February 22, 2011 This story appears in the March 2011 issue of . Subscribe » You know the drill. You and a client agree on terms. You send out a contract and it sits. You give a reminder call, and the client finally inks the contract–but the scanner is broken, so the contract sits some more. By the time it’s in hand, you’ve worked months with no legal umbrella.There’s no reason to live with that scenario anymore. Technology has made signing with electronic signatures (e-signatures) a real option.The legal framework for acceptance of e-signatures has been in place since the passage of the federal Electronic Signatures in Global and National Commerce Act in 2000. Many larger businesses have adopted the practice, but delivery models have been too cumbersome and expensive for most smaller outfits, until recently.With the software-as-a-service model, a solution that integrates with PDF and Word documents costs as little as $10 a month. In fact, with the release of Adobe’s free beta for eSignatures, it may be possible to jump on the e-signature bandwagon for no upfront cost.The adoption of e-signatures could help you reap dividends during the sales cycle. A study of 472 organizations by the Aberdeen Group found that users of e-signatures were 50 percent more likely to show improved customer renewal rates. They were also 41 percent more likely to reduce proposal errors and 18 percent more likely to shorten their sales cycles.”A key challenge facing businesses is achieving cost-effective sales growth,” says Peter Ostrow, Aberdeen research director. “Users of electronic signature technology outperform non-users in areas that significantly impact sales growth.” This hands-on workshop will give you the tools to authentically connect with an increasingly skeptical online audience. Free Workshop | August 28: Get Better Engagement and Build Trust With Customers Now 2 min read Enroll Now for Free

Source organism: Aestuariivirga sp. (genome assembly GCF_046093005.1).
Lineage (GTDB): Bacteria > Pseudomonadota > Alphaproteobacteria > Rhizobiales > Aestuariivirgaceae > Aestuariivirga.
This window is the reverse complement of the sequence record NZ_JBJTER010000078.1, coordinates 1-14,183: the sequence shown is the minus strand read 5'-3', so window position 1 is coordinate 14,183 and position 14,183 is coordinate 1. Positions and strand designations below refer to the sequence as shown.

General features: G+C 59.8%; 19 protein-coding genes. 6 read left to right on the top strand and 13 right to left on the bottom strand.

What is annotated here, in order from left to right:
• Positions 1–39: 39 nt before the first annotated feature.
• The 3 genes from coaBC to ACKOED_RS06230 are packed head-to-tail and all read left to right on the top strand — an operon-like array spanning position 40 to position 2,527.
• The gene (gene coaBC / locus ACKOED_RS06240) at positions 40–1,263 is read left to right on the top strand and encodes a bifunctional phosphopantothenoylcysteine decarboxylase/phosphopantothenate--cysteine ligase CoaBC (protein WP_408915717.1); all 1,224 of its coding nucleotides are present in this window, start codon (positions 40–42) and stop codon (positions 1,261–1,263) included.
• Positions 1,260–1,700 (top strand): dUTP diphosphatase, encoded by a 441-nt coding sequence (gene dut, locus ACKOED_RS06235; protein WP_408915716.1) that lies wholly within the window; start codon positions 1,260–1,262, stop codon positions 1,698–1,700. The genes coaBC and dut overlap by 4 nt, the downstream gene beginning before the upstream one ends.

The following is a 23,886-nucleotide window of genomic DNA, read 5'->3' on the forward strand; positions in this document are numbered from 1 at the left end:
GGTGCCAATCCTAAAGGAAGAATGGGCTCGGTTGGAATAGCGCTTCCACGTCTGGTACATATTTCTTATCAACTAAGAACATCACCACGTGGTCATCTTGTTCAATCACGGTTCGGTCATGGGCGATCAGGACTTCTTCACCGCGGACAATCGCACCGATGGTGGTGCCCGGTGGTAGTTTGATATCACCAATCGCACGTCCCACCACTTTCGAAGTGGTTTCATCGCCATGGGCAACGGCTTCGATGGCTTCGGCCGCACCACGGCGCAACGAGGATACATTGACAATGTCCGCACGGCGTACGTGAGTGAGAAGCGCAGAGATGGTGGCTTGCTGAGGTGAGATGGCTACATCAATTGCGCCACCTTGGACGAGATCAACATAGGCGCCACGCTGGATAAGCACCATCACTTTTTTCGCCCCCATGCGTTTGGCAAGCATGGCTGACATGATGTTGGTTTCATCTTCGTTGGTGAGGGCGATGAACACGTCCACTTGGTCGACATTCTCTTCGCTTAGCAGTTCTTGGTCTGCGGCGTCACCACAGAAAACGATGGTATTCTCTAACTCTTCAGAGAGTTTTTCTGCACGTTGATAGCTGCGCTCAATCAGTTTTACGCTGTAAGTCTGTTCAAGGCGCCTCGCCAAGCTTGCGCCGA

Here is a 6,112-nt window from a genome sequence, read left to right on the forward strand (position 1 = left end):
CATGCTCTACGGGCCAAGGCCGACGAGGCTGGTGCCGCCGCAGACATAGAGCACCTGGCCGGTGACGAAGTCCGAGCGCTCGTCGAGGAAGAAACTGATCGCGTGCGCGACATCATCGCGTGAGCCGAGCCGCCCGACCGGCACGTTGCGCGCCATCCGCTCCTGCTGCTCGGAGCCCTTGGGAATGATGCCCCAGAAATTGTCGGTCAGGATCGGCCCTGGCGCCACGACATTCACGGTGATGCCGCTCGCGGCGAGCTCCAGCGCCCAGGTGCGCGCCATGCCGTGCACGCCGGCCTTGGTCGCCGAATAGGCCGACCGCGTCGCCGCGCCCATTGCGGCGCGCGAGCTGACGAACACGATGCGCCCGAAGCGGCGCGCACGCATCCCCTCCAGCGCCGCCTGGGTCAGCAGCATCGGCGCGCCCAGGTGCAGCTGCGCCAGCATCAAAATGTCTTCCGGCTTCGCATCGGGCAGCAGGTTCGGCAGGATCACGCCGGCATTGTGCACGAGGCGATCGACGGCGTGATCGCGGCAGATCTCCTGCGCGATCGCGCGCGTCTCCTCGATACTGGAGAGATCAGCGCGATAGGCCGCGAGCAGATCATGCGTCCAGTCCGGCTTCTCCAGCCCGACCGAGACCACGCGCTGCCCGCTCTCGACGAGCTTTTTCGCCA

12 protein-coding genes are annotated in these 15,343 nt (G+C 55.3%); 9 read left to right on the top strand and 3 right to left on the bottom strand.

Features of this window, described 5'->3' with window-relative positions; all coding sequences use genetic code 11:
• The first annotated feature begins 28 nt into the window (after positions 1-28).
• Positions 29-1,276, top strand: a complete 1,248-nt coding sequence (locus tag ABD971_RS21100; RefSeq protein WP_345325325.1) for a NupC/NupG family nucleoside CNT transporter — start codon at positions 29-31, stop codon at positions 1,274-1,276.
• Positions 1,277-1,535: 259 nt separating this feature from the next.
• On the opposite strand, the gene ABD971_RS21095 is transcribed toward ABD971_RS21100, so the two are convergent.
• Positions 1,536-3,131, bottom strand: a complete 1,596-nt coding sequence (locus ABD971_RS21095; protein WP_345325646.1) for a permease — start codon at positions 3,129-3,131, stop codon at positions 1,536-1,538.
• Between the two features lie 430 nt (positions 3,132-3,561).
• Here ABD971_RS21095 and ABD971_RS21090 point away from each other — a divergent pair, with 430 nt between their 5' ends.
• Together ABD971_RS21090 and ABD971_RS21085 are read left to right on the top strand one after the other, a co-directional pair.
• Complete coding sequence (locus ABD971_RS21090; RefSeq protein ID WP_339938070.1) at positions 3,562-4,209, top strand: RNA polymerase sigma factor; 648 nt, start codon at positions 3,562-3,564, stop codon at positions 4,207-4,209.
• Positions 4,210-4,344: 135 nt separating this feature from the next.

Last year will go down as the year of the security breach.Reports of attacks and breaches made headlines across the world as many companies learned firsthand the damage a high-profile breach can inflict on a brand. Of the several lessons learned, the biggest may be that security needs to be top-of-mind for any online business — regardless of size.In fact, small companies stand to lose the most because they typically lack the dedicated security staff and expertise of a business ranked in the top half of the Fortune 500. While breaches at smaller companies may not make the headlines — if they’re detected at all — the sheer number of small e-commerce sites in operation is just too tempting for hackers to ignore.A recent study found that not only do the number of bots (automated applications that crawl and scan websites) on the Internet outnumber human visitors, but smaller websites actually receive a disproportionately higher percentage of automated bot visitors — up to 80 percent of all traffic on sites with fewer than 1,000 visitors a day. Malicious bots probe sites for vulnerabilities, effectively automating web hacking.The rise of automation has broadened the scope of attacks, making small businesses just as vulnerable as Home Depot or Target. Today, all online businesses are at risk. You don’t have to be a Fortune 500 company to protect your business and customers from malfeasance. The following are simple measures any business owner can take to thwart attacks and prevent breach.Related: Is Your Company’s Data Safe in the Cloud? (Infographic)1. Mind the gapsVulnerabilities are just that: exploitable weaknesses that allow attackers to penetrate systems. Fortunately, many of these vulnerabilities are well known and easy to patch. Specifically, there are two vulnerabilities all e-commerce business owners should be aware of: SQL and Cross Site Scripting (XXS).Many sites, based on how their e-commerce application was built, are vulnerable to SQL injection attacks. Criminals probe web applications with SQL queries to try to extract information from the e-commerce database.Cross Site Scripting attacks can occur when applications take untrusted data from users and send it to web browsers without properly validating or “treating” that data to ensure it isn’t malicious. XSS can be used to take over user accounts, change website content or redirect visitors to malicious websites without their knowledge.Because attacks on these vulnerabilities are directed at web application, a web application firewall (WAF) very effective in preventing them.2. Denial of serviceSome criminals are taking a brute force approach and flooding websites with traffic to take them offline — called a distributed denial of service (DDoS) attack. For e-commerce sites, a DDoS attack has a direct impact on revenue. A single DDoS can cost more than $400,000, with some sources reporting costs of up to $40,000 per hour. With attacks ranging from mere hours to several days, no business can afford the risk of a DDoS attack.Often times these attacks are accompanied by a ransom note demanding funds to stop the DDoS attack; other times the attack is merely a smokescreen, giving hackers time to probe the site for vulnerabilities.In either case, rather than fall prey to extortionists, e-commerce sites should enlist DDoS protection to detect and mitigate the attack before it impacts their bottom line. DDoS protection is often available from hosting providers, so small businesses can ask their website hoster for options.3. Two-factor authenticationStolen or compromised user credentials are a common cause of breaches. eBay reported that cyber attackers compromised a small number of employee log-in credentials, allowing unauthorized access to eBay’s corporate network. Criminals use social engineering, phishing, malware and other means to guess or capture usernames and passwords. In other cases, attackers target administrators, whom they discover on social networks, using spear phishing attacks to obtain sensitive data.Related: Why Your Password is Hackerbait (Infographic)Stopping this problem is as simple as implementing two-factor authentication. This second factor is usually a code generated via an app or received via text on a phone owned by the user. Two-factor authentication has been around for a while, but just as better smartphone cameras opened up a whole new market of photo editing and sharing applications, so too has the escalation in breaches increased the number of options for two-factor authentication.Today, there are a number of great two-factor authentication solutions that are both easier to use and very effective at keeping hackers out. Many are free, including Google Authenticator, and are packaged as handy apps on smartphones. With the increasing risk of breach, it’s more important than ever that any application dealing with customer data be protected by two-factor authentication.4. Scan your siteWeb scanners are an important tool for detecting the SQL injection vulnerabilities and XSS mentioned above, as well as a host of other vulnerabilities. Information from these scanners can be used to assess the security posture of an e-commerce website, providing insights for engineers on how to remediate vulnerabilities at the code level or tune a WAF to protect against the specific vulnerabilities.However, in order to be effective, businesses need to use them regularly. It’s important to subscribe to a service that scans on a periodic basis — not every three years.5. Keep your ‘friends’ closeAccording to research by the Ponemon institute, third party providers — hosters, payment processors, call centers, shredders — have a significant impact on breach likelihood and scope. You wouldn’t trust your money to a bank without rigorous, proven security measures in place. Nor should you trust a software vendor without security practices in place.When seeking new providers, make sure they’re compliant with security best practices like the Payment Card Industry’s Data Security Standard (PCI-DSS) and cloud-security certification SSAE16. Don’t be intimidated to ask cloud software vendors how they’re managing security and what certifications they have. If they have none, you should think twice about working with them.Don’t overlook this. No matter how good the product, if the software introduces risk to your business, it’s not worth it.Today the risk of data breach is greater than ever, for large and small businesses alike. But security does not have to be complicated. By using the right tools, partnering with the right vendors and implementing safeguards, online businesses can reduce risk and keep out of the headlines.Related: Sometimes Hackers Just Want to Embarrass You April 10, 2015 Problem Solvers with Jason Feifer Opinions expressed by Entrepreneur contributors are their own. Hear from business owners and CEOs who went through a crippling business problem and came out the other side bigger and stronger. Listen Now 6 min read